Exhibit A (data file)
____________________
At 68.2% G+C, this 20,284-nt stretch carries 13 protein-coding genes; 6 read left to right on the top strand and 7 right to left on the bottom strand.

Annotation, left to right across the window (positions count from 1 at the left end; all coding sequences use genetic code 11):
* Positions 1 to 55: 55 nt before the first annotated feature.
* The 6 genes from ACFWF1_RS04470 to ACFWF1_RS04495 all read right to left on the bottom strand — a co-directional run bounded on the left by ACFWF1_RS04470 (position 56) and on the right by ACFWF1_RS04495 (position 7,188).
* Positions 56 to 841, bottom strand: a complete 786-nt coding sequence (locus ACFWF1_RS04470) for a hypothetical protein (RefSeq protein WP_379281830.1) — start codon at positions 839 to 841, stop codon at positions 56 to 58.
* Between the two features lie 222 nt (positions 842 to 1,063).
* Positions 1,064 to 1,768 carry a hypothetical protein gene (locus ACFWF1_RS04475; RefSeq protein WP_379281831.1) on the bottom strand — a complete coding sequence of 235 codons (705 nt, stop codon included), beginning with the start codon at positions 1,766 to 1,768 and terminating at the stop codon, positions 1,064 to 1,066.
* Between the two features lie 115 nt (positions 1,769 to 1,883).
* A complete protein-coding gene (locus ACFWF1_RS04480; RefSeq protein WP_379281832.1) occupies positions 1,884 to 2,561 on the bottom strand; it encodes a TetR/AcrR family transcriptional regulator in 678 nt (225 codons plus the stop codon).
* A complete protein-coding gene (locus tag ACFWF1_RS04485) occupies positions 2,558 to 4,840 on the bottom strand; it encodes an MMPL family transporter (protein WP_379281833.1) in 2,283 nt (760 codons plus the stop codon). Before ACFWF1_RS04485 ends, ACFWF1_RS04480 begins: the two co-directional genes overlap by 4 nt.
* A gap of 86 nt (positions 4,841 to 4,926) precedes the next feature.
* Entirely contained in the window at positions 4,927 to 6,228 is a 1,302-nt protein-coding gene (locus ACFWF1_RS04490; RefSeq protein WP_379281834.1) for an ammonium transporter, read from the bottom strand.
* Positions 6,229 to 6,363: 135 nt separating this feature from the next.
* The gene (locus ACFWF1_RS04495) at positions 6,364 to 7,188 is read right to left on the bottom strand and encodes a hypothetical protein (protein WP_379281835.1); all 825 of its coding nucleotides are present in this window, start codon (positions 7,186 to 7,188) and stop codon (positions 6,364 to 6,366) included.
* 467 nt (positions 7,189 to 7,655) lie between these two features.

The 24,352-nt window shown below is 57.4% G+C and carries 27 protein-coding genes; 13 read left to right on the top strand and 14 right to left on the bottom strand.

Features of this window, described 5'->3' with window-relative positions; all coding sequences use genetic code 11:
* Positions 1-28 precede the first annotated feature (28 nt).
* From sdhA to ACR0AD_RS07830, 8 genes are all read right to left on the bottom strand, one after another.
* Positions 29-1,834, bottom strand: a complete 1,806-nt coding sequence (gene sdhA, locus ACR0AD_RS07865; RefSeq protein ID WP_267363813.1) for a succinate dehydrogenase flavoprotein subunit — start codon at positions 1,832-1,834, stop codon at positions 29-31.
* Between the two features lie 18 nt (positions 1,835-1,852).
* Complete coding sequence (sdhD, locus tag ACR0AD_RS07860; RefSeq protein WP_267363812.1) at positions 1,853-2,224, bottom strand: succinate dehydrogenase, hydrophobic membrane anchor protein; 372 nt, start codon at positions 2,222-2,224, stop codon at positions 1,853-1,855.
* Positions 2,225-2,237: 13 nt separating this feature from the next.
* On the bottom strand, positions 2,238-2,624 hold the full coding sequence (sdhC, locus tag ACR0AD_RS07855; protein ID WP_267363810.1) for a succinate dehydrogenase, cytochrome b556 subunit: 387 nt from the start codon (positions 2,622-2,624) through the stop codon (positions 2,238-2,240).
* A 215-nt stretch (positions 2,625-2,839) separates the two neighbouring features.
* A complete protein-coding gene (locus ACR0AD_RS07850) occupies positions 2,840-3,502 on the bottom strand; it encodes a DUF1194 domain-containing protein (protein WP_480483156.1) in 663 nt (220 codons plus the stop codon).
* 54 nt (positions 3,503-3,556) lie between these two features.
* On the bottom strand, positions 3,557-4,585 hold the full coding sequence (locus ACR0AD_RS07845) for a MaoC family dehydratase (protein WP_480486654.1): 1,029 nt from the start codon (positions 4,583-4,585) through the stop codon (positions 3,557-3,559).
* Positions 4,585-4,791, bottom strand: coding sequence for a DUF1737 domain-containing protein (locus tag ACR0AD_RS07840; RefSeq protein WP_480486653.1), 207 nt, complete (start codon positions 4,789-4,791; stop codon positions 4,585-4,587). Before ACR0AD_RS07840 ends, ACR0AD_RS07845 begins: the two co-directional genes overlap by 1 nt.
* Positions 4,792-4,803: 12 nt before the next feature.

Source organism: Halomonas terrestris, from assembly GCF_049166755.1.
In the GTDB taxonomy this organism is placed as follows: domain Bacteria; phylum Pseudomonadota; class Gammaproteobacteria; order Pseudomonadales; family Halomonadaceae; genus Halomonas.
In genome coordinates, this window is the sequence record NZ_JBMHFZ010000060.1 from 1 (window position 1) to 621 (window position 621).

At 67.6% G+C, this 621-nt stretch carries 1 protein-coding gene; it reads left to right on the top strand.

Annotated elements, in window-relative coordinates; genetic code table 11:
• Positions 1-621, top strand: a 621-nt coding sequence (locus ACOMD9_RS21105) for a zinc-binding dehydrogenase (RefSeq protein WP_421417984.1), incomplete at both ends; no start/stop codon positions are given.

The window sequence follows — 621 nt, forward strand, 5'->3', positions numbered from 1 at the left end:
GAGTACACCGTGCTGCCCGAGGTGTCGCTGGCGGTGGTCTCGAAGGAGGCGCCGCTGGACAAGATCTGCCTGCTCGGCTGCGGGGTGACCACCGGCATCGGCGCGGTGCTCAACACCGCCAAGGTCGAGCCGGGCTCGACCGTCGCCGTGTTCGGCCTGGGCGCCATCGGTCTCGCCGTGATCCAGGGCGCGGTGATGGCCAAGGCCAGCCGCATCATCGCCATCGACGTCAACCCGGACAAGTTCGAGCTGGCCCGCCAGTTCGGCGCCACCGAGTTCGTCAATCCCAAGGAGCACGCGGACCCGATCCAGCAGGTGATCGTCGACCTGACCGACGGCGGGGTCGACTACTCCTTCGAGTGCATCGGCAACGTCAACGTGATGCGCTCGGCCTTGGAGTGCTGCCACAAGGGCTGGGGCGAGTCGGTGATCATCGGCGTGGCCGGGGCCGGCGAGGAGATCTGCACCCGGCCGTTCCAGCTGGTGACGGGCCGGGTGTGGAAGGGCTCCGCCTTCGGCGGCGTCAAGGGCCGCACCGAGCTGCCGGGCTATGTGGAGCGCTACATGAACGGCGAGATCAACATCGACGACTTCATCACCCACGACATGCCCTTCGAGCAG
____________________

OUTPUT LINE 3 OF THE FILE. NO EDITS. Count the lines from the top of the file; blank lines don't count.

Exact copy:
* Positions 1 to 55: 55 nt before the first annotated feature.